NATO’s Foundation Was a Cooperative Airlift (With Chocolate)

By Irem Ozturan
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Vladimir Putin has used NATO expansion as a pretext for his unprovoked invasion of Ukraine. The Russian president claimed that the alliance's actions were a direct threat to his nation's security.

NATO, long a source of tensions between the U.S. and Russia, was formed shortly after the end of World War II. In June 1948, a Soviet blockade around Berlin cut off the city from the West, resulting in shortages of food and supplies. American and British air forces organized to fly in food, fuel and medicine from air bases in western Germany. The cooperative effort contributed to the development of the North Atlantic Treaty Organization within the next year.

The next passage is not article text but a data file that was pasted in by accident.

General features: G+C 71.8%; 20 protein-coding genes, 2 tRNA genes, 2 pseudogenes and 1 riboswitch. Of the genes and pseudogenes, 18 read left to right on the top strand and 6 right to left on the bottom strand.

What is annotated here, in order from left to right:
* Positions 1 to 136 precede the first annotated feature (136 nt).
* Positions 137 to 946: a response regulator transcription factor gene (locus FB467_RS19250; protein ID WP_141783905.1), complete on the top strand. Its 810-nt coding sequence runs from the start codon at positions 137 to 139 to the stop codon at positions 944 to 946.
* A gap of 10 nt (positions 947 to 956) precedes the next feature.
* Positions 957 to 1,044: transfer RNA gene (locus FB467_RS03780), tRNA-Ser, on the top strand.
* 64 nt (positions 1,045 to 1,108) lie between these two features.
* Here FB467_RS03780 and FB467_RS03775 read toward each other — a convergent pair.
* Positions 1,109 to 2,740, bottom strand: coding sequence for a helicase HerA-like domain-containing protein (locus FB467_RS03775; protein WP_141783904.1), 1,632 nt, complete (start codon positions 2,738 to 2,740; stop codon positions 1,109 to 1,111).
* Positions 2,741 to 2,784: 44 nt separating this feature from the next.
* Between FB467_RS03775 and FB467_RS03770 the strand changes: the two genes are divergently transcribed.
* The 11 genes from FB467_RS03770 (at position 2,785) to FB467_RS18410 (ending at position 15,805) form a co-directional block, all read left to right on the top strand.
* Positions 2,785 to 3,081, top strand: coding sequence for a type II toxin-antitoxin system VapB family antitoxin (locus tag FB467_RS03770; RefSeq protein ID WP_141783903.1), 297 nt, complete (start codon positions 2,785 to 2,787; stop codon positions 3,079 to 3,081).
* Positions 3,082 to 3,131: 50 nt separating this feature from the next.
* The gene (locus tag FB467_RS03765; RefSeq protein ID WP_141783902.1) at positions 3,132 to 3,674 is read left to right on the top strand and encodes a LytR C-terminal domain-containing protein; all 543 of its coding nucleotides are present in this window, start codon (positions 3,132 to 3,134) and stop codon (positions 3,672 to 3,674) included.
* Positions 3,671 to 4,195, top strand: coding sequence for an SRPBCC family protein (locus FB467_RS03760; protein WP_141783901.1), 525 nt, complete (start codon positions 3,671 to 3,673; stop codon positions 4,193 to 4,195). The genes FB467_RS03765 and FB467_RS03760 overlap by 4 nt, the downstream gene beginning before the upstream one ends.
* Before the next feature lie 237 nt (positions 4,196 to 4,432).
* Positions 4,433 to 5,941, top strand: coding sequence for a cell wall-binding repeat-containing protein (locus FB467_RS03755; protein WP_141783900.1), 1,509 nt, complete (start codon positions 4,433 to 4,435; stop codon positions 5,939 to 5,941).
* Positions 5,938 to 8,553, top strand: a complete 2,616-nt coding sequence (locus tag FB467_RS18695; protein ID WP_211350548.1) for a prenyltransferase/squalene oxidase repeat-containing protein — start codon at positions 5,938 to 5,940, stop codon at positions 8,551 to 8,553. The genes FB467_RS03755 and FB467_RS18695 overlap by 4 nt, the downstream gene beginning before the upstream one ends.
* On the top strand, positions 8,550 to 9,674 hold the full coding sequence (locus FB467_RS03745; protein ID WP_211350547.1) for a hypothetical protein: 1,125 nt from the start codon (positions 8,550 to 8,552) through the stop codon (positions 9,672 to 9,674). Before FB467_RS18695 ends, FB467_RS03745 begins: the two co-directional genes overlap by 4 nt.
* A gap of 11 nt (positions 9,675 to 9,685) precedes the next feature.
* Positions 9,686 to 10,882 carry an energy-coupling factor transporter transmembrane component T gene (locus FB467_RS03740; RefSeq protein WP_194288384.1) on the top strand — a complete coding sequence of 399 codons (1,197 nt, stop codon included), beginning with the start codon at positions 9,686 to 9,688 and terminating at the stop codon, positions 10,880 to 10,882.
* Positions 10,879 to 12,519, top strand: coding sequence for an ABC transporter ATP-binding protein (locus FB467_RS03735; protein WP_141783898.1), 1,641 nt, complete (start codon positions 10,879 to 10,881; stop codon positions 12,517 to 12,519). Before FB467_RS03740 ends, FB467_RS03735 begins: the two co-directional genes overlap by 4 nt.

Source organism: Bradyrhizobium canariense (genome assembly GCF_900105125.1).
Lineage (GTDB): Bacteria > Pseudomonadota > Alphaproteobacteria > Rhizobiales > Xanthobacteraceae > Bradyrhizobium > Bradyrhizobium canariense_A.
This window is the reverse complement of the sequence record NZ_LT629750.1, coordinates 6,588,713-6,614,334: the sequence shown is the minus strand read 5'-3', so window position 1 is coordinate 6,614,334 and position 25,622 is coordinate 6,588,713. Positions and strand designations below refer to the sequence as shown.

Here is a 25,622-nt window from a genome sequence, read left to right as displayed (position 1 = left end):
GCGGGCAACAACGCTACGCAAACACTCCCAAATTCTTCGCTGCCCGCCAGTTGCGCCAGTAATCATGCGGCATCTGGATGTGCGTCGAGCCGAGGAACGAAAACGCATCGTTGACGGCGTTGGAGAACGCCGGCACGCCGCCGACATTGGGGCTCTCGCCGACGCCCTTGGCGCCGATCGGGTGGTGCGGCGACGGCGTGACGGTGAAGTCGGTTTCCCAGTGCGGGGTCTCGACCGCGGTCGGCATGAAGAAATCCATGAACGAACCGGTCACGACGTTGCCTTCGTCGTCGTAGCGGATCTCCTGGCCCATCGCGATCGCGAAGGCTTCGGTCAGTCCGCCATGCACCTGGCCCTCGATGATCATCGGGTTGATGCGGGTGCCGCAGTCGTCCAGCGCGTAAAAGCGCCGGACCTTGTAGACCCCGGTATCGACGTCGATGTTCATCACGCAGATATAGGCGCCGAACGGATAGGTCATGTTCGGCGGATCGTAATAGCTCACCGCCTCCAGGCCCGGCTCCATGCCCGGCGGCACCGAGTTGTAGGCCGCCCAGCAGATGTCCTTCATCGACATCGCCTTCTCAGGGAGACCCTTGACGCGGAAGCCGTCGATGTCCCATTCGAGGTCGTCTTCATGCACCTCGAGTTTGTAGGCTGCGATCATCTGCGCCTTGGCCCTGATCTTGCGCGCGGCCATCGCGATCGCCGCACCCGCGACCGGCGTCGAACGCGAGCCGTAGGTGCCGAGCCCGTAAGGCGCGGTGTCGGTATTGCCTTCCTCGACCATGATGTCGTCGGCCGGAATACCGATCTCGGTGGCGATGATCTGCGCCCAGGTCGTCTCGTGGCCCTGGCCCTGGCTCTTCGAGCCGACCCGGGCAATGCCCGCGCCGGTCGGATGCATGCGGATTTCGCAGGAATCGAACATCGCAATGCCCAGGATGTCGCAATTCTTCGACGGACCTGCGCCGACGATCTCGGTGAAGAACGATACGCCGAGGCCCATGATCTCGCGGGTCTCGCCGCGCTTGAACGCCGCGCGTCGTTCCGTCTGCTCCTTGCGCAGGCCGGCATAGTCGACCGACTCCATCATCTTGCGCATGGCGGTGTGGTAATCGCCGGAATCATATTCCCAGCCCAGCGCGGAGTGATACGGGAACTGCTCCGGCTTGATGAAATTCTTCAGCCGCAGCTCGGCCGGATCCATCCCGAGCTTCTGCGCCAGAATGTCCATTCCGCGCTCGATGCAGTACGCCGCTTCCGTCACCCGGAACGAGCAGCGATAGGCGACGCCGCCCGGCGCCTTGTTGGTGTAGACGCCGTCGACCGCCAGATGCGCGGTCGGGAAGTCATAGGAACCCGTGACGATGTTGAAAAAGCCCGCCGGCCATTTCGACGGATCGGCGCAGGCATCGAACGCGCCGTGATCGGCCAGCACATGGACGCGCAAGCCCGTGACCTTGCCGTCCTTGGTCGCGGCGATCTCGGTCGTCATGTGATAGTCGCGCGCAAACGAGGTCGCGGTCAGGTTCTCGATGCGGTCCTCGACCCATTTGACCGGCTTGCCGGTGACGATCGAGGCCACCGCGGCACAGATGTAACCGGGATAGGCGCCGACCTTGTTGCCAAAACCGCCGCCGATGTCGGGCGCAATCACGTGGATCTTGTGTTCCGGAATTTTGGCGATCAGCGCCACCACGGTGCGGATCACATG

The Berlin blockade was one of the first major crises of the Cold War between the U.S. and the Soviet Union as both nations sought to expand their spheres of influence.

Fearing the Soviet Union would take western Europe under its influence, President Harry Truman declared in 1947 that the United States would support countries threatened by communist aggression, a policy that became known as the Truman Doctrine.

IREM OZTURAN, an intern at Retro Report, is a journalism and economics student at Northwestern University. This article first appeared in Retro Report's free weekly newsletter. Subscribe and receive lessons from history in your mailbox. Follow us on Twitter @RetroReport.

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